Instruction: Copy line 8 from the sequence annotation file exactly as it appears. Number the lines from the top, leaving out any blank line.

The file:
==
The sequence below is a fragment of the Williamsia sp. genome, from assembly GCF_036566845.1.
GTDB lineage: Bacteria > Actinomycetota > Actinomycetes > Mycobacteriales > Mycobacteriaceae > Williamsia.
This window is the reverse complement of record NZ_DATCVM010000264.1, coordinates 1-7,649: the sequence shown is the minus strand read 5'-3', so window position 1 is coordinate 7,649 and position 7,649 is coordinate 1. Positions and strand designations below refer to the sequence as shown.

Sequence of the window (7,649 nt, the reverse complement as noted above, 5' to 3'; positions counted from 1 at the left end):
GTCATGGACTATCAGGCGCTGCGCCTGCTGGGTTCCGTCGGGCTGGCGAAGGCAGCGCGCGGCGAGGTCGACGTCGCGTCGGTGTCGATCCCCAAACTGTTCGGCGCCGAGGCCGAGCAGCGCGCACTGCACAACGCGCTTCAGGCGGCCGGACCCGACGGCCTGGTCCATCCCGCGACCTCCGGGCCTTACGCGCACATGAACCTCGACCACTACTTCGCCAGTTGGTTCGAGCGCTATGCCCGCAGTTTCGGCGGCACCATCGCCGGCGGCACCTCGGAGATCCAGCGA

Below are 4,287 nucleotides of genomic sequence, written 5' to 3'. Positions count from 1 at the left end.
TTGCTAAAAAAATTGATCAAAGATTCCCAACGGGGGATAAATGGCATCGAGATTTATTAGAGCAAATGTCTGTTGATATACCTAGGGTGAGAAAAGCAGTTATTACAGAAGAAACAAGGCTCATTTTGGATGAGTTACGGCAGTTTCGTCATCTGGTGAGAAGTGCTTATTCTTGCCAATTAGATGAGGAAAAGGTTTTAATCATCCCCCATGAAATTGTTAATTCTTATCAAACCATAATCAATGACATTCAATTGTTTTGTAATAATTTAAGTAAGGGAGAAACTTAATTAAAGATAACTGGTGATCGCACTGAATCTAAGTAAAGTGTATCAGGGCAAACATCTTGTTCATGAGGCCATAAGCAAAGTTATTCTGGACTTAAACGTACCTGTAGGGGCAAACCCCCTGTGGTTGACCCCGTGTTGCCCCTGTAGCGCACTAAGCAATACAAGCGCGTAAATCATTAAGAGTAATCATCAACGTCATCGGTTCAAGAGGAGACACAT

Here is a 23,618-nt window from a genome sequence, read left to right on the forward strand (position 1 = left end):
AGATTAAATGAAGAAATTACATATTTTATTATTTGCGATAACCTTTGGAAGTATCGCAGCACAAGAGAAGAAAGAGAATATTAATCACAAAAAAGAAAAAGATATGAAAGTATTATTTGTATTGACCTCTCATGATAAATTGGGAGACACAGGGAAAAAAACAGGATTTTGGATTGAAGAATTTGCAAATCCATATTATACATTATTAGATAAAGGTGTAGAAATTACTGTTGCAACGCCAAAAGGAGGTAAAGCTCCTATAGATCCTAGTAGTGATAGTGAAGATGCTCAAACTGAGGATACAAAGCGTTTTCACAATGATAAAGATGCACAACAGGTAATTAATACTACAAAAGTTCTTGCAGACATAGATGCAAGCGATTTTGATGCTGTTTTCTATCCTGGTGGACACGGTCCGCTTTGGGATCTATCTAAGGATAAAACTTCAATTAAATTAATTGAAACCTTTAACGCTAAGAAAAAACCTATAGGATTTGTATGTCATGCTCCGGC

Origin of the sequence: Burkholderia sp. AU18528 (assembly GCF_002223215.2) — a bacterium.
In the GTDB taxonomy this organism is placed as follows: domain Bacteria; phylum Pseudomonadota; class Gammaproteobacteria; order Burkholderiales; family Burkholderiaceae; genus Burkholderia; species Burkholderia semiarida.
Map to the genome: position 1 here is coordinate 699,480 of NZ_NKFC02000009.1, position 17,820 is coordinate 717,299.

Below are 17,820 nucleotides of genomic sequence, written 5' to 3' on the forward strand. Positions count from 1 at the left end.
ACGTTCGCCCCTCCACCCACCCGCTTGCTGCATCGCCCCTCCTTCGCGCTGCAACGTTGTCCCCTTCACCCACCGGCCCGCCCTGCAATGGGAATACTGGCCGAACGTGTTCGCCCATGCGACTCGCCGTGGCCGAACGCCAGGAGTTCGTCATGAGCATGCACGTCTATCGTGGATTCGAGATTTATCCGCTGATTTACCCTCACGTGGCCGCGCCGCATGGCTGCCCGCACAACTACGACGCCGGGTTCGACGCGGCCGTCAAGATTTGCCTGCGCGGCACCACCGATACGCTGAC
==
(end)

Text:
Here is a 23,618-nt window from a genome sequence, read left to right on the forward strand (position 1 = left end):